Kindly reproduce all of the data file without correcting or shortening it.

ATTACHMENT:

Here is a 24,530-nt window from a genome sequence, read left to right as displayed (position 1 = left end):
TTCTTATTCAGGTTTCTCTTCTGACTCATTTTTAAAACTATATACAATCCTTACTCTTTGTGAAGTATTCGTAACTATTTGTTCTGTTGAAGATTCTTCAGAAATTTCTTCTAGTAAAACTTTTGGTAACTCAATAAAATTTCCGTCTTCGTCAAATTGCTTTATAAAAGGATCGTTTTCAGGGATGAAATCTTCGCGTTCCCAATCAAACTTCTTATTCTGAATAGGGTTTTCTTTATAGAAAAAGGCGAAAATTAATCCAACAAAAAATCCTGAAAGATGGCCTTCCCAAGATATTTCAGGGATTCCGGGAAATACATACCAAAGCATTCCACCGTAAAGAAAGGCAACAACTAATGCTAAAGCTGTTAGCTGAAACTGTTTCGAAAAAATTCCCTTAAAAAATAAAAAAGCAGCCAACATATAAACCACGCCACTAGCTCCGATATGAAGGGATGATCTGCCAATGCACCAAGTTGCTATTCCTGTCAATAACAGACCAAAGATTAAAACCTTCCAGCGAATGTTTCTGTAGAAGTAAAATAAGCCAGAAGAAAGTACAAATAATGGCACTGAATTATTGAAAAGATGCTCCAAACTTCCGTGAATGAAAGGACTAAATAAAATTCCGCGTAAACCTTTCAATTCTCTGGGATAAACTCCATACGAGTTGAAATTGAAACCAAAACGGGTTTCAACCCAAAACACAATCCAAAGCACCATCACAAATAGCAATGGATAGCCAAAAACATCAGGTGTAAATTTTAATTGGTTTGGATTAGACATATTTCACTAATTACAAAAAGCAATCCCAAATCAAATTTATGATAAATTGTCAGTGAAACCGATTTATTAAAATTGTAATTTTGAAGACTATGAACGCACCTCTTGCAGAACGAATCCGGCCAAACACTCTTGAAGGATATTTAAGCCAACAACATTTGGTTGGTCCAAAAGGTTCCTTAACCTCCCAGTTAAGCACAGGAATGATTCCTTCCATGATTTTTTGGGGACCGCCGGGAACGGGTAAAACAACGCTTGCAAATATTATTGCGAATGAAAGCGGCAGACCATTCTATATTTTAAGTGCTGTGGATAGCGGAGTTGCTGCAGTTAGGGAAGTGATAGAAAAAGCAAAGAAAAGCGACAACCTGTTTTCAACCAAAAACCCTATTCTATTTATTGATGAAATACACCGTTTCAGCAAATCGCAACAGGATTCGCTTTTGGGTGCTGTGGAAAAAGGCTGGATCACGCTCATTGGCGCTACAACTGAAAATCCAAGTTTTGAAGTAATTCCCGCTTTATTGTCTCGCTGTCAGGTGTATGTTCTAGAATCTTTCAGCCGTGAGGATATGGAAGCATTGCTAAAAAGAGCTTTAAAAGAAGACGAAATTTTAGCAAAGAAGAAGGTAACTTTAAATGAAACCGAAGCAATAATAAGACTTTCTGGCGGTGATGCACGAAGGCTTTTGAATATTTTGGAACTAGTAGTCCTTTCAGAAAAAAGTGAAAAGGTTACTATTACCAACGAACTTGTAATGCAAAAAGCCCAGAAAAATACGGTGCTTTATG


Here is a 24,530-nt window from a genome sequence, read left to right as displayed (position 1 = left end):
TTCTTATTCAGGTTTCTCTTCTGACTCATTTTTAAAACTATATACAATCCTTACTCTTTGTGAAGTATTCGTAACTATTTGTTCTGTTGAAGATTCTTCAGAAATTTCTTCTAGTAAAACTTTTGGTAACTCAATAAAATTTCCGTCTTCGTCAAATTGCTTTATAAAAGGATCGTTTTCAGGGATGAAATCTTCGCGTTCCCAATCAAACTTCTTATTCTGAATAGGGTTTTCTTTATAGAAAAAGGCGAAAATTAATCCAACAAAAAATCCTGAAAGATGGCCTTCCCAAGATATTTCAGGGATTCCGGGAAATACATACCAAAGCATTCCACCGTAAAGAAAGGCAACAACTAATGCTAAAGCTGTTAGCTGAAACTGTTTCGAAAAAATTCCCTTAAAAAATAAAAAAGCAGCCAACATATAAACCACGCCACTAGCTCCGATATGAAGGGATGATCTGCCAATGCACCAAGTTGCTATTCCTGTCAATAACAGACCAAAGATTAAAACCTTCCAGCGAATGTTTCTGTAGAAGTAAAATAAGCCAGAAGAAAGTACAAATAATGGCACTGAATTATTGAAAAGATGCTCCAAACTTCCGTGAATGAAAGGACTAAATAAAATTCCGCGTAAACCTTTCAATTCTCTGGGATAAACTCCATACGAGTTGAAATTGAAACCAAAACGGGTTTCAACCCAAAACACAATCCAAAGCACCATCACAAATAGCAATGGATAGCCAAAAACATCAGGTGTAAATTTTAATTGGTTTGGATTAGACATATTTCACTAATTACAAAAAGCAATCCCAAATCAAATTTATGATAAATTGTCAGTGAAACCGATTTATTAAAATTGTAATTTTGAAGACTATGAACGCACCTCTTGCAGAACGAATCCGGCCAAACACTCTTGAAGGATATTTAAGCCAACAACATTTGGTTGGTCCAAAAGGTTCCTTAACCTCCCAGTTAAGCACAGGAATGATTCCTTCCATGATTTTTTGGGGACCGCCGGGAACGGGTAAAACAACGCTTGCAAATATTATTGCGAATGAAAGCGGCAGACCATTCTATATTTTAAGTGCTGTGGATAGCGGAGTTGCTGCAGTTAGGGAAGTGATAGAAAAAGCAAAGAAAAGCGACAACCTGTTTTCAACCAAAAACCCTATTCTATTTATTGATGAAATACACCGTTTCAGCAAATCGCAACAGGATTCGCTTTTGGGTGCTGTGGAAAAAGGCTGGATCACGCTCATTGGCGCTACAACTGAAAATCCAAGTTTTGAAGTAATTCCCGCTTTATTGTCTCGCTGTCAGGTGTATGTTCTAGAATCTTTCAGCCGTGAGGATATGGAAGCATTGCTAAAAAGAGCTTTAAAAGAAGACGAAATTTTAGCAAAGAAGAAGGTAACTTTAAATGAAACCGAAGCAATAATAAGACTTTCTGGCGGTGATGCACGAAGGCTTTTGAATATTTTGGAACTAGTAGTCCTTTCAGAAAAAAGTGAAAAGGTTACTATTACCAACGAACTTGTAATGCAAAAAGCCCAGAAAAATACGGTGCTTTATG